Best hotels for Coachella
If you find that every Airbnb within a 30-mile radius of Indio is already spoken for—or you just don’t like the idea of going without housekeeping and room service—the Embassy Suites is a solid back-up plan. For starters, the rooms are huge (hence the name), so you and your crew will have plenty of room to spread out, do sun salutations, play Twister, or whatever it is you do. Secondly, the place was recently renovated, so everything from the lobby to the beds has that factory-fresh luster. There are even a few resort-style perks, like a full, cooked-to-order breakfast and nightly cocktail reception (both included in the price). Just go easy on the free booze—you came for the music, right?
It’s not quite the French Riviera, but you can’t fault this 24-room villa for trying. Enter into the lobby, a vast hall with a fireplace and red velvet armchairs, and the emphasis on design is immediately apparent. Vibrant, cosmopolitan guest rooms have unexpected touches like Victorian-inspired chandeliers and hardwood floors. The whole property backs up to a shimmering man-made, but nevertheless picturesque, lake. Compared to the swarms that await you down in Indio, this place is entirely too civilized. But once you’re sipping champagne out on the patio and watching sailboats drift by, who are you to complain?
It’s a long way to the top, so until you’re chartering private jets into the desert, just remember: Holiday Inn is your friend. This three-story tower, built conveniently along Highway 111, meets all your basic needs (bed, microwave, wifi) without keeping you away from the party down in Indio. You’ll get a free breakfast, too, which is about all you can ask for $80 a night.
Just 15 miles away from where Coachella takes places, this well-groomed spa resort is generic in all the right ways. The 500-plus rooms and jacuzzi suites are predictably warm and muted, all with desks, coffeemakers and private patios. Heads up: you’ll probably be sharing the facilities with families who have children, but peace and quiet is easy enough to come by either with a morning jog along the resort’s running path or by flopping onto one of the enticing, lipstick-red daybed loungers perched next to the adults-only pool. Keep in mind there’s a $32 resort fee, which covers gym use and wifi, though sadly not breakfast (if you do feel like splurging, there’s no shortage of restaurants, some with fancy outdoor terraces and roaring fire pits). Even if you’re not a golfer, the property’s two pristine courses—set among glassy lakes and rippling mountains—mean there’s not a bad view to speak of.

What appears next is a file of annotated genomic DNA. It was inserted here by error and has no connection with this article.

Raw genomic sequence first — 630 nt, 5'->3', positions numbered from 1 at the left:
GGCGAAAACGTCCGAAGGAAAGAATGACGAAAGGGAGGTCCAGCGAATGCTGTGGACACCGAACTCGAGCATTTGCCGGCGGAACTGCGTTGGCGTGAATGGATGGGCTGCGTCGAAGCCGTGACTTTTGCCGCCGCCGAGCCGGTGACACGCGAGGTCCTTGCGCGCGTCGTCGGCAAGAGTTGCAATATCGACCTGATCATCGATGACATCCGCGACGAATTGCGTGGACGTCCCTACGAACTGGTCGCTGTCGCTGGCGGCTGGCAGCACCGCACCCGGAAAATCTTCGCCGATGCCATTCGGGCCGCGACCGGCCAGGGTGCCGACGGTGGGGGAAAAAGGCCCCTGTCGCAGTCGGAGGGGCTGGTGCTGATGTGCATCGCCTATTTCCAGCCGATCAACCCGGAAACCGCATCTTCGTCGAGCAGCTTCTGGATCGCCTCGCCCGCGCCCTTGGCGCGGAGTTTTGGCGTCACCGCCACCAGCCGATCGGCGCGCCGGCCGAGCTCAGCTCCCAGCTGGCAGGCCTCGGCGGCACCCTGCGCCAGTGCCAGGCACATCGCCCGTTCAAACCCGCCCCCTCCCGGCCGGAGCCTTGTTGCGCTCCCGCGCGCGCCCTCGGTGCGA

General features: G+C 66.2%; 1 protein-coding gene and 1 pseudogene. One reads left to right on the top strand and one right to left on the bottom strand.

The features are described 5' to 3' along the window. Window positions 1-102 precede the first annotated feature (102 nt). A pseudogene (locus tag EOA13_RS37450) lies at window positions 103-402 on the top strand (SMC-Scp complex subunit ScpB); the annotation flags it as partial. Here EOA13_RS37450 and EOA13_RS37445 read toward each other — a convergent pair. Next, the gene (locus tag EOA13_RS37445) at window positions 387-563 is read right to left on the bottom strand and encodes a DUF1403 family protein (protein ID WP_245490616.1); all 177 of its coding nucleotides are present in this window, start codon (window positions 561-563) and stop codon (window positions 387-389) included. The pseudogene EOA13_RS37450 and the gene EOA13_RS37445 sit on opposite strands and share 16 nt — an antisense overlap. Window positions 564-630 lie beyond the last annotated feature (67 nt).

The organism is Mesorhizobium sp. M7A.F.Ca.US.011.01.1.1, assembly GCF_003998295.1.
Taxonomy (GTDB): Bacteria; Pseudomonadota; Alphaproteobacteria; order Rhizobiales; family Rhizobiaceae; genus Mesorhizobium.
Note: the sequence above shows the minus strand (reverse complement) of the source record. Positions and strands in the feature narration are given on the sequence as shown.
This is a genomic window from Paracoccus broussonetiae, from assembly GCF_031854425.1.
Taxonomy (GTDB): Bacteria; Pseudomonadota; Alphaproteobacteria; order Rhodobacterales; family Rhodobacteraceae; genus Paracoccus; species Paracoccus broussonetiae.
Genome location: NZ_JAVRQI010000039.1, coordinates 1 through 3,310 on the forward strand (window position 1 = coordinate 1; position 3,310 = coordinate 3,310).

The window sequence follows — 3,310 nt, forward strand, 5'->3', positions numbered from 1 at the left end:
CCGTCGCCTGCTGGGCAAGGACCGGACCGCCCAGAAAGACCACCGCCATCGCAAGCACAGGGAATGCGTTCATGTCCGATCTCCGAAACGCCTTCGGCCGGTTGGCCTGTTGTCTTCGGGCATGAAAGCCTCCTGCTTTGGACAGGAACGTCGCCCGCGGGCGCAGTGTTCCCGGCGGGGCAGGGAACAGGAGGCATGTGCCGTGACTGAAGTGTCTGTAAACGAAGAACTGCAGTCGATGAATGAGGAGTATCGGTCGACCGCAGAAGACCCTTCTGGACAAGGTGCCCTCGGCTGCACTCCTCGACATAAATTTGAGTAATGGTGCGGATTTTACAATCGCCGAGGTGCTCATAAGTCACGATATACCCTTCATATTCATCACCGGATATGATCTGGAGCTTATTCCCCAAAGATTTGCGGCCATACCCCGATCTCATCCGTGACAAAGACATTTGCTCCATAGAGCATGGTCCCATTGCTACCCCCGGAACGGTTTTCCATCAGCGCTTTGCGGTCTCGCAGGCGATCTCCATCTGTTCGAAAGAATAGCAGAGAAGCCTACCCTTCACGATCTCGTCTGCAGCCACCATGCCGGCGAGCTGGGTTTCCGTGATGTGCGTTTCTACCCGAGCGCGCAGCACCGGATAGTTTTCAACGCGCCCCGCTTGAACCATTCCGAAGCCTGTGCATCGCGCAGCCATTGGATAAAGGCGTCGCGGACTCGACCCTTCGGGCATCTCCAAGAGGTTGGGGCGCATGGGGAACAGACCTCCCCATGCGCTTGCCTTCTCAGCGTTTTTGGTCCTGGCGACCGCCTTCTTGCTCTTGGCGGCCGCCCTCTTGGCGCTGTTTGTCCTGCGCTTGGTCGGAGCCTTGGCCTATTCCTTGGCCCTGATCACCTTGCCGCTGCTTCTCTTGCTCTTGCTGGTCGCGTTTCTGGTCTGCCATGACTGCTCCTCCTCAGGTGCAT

As if built for the yearly festivities in the Coachella Valley, this former Motel 6 is a bona fide party destination for hip young travelers heading to the desert. This well-trodden hideout has all the accoutrements, from a photo booth and retro macrame in the lobby to record players and vintage magazines in the rooms. There are also fancy robes and decked-out walking sticks for guests to use during their stay, which means that as the day goes on, more and more guests look like hippie cult members running around with hoods and canes. And it is a bit of a cult—the guests here are die-hard, looking to see and be seen by the pool, out on beach cruiser bikes or in the decent (but a little over-priced) restaurant, King’s Highway (which used to be a 24-hr Denny’s). The hotel offers $20 day passes ($30 on weekends) for pool use, which gives non-guests access to the scene (and the parties and live music that often grace the grounds, particularly during festival season). The Ace is almost so hip that it’s becoming a caricature of itself—if you’re down to party all night with trendy 20-somethings, this is your spot, but the more sophisticated (or relaxed) traveler might look elsewhere.
The Saguaro is way less cheesy than it looks. A bright, color-blocked facade and blue bedrooms with lime furniture and purple carpeting may sound like a design worst nightmare, but somehow this place pulls it off. Maybe because it’s so pleasant to be here. The hotel is massive, but the amenities are plentiful, the staff is friendly and the spa and pool are quite nice (though they do blare poolside music rather loud). The food is nothing to write home about, but it’s Palm Springs, so no one arrives expecting five-star fine dining anyway. If you’re here on the weekends, it may feel a little Jersey Shore-ish, with lots of bachelor/ette parties and booze-fueled bros, but the place is set up so you can mostly avoid anyone you don’t wish to lounge near.
A reliable option in low-key Palm Desert (about a 25-minute drive from Indio), this colorful little hideout makes a great home base for those who need their R&R at the end of the day. The husband-and-wife owners clearly have green thumbs, as almost every inch of outdoor space—the corridors between rooms, the patio furniture, the oasis-like pool area—has some sort of leafy embellishment, be it flowering vine or a cheerful cluster of potted palms. That coziness is mirrored in the rooms, which are unremarkable but well-furnished (some have kitchens). Each morning, a basic breakfast is laid out. Don’t come expecting lemon ricotta pancakes, but it’ll be enough to fuel you for a full day of hip-swaying and sun-drenched singalongs.